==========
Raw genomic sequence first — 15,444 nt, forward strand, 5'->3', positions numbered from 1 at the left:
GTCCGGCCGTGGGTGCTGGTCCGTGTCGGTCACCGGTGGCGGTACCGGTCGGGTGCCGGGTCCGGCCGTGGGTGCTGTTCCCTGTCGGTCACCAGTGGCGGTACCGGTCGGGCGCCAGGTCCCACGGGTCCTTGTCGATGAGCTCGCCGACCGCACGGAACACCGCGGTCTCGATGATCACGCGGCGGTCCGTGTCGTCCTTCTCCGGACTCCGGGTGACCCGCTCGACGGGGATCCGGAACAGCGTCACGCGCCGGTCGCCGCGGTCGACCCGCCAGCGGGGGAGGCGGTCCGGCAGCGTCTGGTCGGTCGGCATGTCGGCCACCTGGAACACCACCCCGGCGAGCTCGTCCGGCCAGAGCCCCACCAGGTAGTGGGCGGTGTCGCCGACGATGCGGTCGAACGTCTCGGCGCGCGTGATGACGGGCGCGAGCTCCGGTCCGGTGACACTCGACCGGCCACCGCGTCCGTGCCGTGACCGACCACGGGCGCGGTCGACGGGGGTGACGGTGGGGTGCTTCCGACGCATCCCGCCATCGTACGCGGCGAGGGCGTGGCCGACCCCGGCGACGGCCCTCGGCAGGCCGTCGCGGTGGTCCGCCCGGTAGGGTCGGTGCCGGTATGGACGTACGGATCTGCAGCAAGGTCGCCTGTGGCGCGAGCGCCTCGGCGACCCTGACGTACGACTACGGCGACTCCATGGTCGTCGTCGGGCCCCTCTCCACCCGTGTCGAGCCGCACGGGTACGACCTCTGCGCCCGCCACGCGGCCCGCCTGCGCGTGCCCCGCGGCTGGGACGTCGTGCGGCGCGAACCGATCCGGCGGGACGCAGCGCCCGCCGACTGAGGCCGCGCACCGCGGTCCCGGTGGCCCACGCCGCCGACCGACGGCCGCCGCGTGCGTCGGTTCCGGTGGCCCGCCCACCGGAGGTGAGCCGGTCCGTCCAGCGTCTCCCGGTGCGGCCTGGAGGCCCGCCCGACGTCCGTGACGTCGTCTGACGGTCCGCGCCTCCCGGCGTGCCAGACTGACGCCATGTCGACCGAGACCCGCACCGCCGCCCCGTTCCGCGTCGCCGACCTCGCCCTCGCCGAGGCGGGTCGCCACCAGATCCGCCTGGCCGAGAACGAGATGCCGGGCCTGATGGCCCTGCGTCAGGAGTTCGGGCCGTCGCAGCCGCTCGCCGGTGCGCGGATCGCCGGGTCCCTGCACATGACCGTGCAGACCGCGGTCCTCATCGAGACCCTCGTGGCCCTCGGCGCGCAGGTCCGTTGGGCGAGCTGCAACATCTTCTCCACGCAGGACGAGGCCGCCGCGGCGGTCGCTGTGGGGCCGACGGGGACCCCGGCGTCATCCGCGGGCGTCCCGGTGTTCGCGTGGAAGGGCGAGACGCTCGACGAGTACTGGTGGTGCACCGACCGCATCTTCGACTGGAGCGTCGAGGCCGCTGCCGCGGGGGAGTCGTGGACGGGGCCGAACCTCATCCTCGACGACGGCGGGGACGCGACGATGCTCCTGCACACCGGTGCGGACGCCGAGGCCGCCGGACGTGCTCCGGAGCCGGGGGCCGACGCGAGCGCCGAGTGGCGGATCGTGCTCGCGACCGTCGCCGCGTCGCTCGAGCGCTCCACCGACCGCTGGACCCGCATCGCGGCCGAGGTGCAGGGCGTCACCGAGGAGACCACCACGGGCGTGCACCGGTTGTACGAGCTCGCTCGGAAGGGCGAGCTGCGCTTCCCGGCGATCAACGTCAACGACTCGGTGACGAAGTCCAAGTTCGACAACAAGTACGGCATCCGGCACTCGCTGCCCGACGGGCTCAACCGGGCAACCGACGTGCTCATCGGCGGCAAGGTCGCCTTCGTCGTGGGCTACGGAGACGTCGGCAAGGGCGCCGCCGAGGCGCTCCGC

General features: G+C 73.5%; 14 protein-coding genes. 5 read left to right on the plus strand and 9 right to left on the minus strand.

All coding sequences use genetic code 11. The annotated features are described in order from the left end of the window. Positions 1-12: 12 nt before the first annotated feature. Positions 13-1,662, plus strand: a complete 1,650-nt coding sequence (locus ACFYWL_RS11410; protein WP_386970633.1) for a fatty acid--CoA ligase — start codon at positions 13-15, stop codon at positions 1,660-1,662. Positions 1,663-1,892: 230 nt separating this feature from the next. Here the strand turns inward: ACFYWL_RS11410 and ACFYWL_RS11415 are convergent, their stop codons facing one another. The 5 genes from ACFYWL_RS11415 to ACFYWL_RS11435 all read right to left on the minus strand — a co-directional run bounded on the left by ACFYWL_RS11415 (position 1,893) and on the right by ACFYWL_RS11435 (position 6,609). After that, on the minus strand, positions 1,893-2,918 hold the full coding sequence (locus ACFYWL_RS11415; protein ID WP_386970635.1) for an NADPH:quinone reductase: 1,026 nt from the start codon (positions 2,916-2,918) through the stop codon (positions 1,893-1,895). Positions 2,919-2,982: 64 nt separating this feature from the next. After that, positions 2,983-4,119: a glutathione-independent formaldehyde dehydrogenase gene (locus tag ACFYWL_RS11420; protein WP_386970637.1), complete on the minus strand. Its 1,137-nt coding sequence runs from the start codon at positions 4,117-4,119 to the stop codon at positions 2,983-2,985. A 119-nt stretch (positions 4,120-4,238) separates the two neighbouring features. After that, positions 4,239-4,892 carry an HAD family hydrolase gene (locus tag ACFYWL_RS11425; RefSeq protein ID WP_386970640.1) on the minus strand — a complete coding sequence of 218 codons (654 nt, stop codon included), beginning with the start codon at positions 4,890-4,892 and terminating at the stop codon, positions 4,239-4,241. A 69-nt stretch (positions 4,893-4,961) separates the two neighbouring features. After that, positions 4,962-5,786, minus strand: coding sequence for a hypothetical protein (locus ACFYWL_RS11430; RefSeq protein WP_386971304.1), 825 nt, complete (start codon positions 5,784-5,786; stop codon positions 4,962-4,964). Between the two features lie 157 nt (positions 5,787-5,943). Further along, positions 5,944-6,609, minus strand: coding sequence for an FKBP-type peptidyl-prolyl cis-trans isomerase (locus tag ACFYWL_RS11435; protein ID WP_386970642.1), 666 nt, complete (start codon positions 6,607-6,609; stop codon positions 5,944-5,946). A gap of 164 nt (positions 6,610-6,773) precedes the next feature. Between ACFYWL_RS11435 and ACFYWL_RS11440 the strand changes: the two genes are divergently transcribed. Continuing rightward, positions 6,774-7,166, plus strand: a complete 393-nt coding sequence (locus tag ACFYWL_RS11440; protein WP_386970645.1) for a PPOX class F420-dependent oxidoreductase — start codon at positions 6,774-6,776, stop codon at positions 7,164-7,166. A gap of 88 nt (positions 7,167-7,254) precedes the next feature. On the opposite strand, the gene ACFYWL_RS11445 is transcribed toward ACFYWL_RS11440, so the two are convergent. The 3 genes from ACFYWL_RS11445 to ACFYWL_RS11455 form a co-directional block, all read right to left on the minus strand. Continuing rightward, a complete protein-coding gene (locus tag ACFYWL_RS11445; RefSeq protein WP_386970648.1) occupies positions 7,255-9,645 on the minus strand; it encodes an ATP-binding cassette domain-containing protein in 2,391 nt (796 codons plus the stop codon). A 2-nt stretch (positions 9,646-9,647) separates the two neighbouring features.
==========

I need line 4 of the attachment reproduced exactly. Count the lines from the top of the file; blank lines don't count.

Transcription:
All coding sequences use genetic code 11. The annotated features are described in order from the left end of the window. Positions 1-12: 12 nt before the first annotated feature. Positions 13-1,662, plus strand: a complete 1,650-nt coding sequence (locus ACFYWL_RS11410; protein WP_386970633.1) for a fatty acid--CoA ligase — start codon at positions 13-15, stop codon at positions 1,660-1,662. Positions 1,663-1,892: 230 nt separating this feature from the next. Here the strand turns inward: ACFYWL_RS11410 and ACFYWL_RS11415 are convergent, their stop codons facing one another. The 5 genes from ACFYWL_RS11415 to ACFYWL_RS11435 all read right to left on the minus strand — a co-directional run bounded on the left by ACFYWL_RS11415 (position 1,893) and on the right by ACFYWL_RS11435 (position 6,609). After that, on the minus strand, positions 1,893-2,918 hold the full coding sequence (locus ACFYWL_RS11415; protein ID WP_386970635.1) for an NADPH:quinone reductase: 1,026 nt from the start codon (positions 2,916-2,918) through the stop codon (positions 1,893-1,895). Positions 2,919-2,982: 64 nt separating this feature from the next. After that, positions 2,983-4,119: a glutathione-independent formaldehyde dehydrogenase gene (locus tag ACFYWL_RS11420; protein WP_386970637.1), complete on the minus strand. Its 1,137-nt coding sequence runs from the start codon at positions 4,117-4,119 to the stop codon at positions 2,983-2,985. A 119-nt stretch (positions 4,120-4,238) separates the two neighbouring features. After that, positions 4,239-4,892 carry an HAD family hydrolase gene (locus tag ACFYWL_RS11425; RefSeq protein ID WP_386970640.1) on the minus strand — a complete coding sequence of 218 codons (654 nt, stop codon included), beginning with the start codon at positions 4,890-4,892 and terminating at the stop codon, positions 4,239-4,241. A 69-nt stretch (positions 4,893-4,961) separates the two neighbouring features. After that, positions 4,962-5,786, minus strand: coding sequence for a hypothetical protein (locus ACFYWL_RS11430; RefSeq protein WP_386971304.1), 825 nt, complete (start codon positions 5,784-5,786; stop codon positions 4,962-4,964). Between the two features lie 157 nt (positions 5,787-5,943). Further along, positions 5,944-6,609, minus strand: coding sequence for an FKBP-type peptidyl-prolyl cis-trans isomerase (locus tag ACFYWL_RS11435; protein ID WP_386970642.1), 666 nt, complete (start codon positions 6,607-6,609; stop codon positions 5,944-5,946). A gap of 164 nt (positions 6,610-6,773) precedes the next feature. Between ACFYWL_RS11435 and ACFYWL_RS11440 the strand changes: the two genes are divergently transcribed. Continuing rightward, positions 6,774-7,166, plus strand: a complete 393-nt coding sequence (locus tag ACFYWL_RS11440; protein WP_386970645.1) for a PPOX class F420-dependent oxidoreductase — start codon at positions 6,774-6,776, stop codon at positions 7,164-7,166. A gap of 88 nt (positions 7,167-7,254) precedes the next feature. On the opposite strand, the gene ACFYWL_RS11445 is transcribed toward ACFYWL_RS11440, so the two are convergent. The 3 genes from ACFYWL_RS11445 to ACFYWL_RS11455 form a co-directional block, all read right to left on the minus strand. Continuing rightward, a complete protein-coding gene (locus tag ACFYWL_RS11445; RefSeq protein WP_386970648.1) occupies positions 7,255-9,645 on the minus strand; it encodes an ATP-binding cassette domain-containing protein in 2,391 nt (796 codons plus the stop codon). A 2-nt stretch (positions 9,646-9,647) separates the two neighbouring features.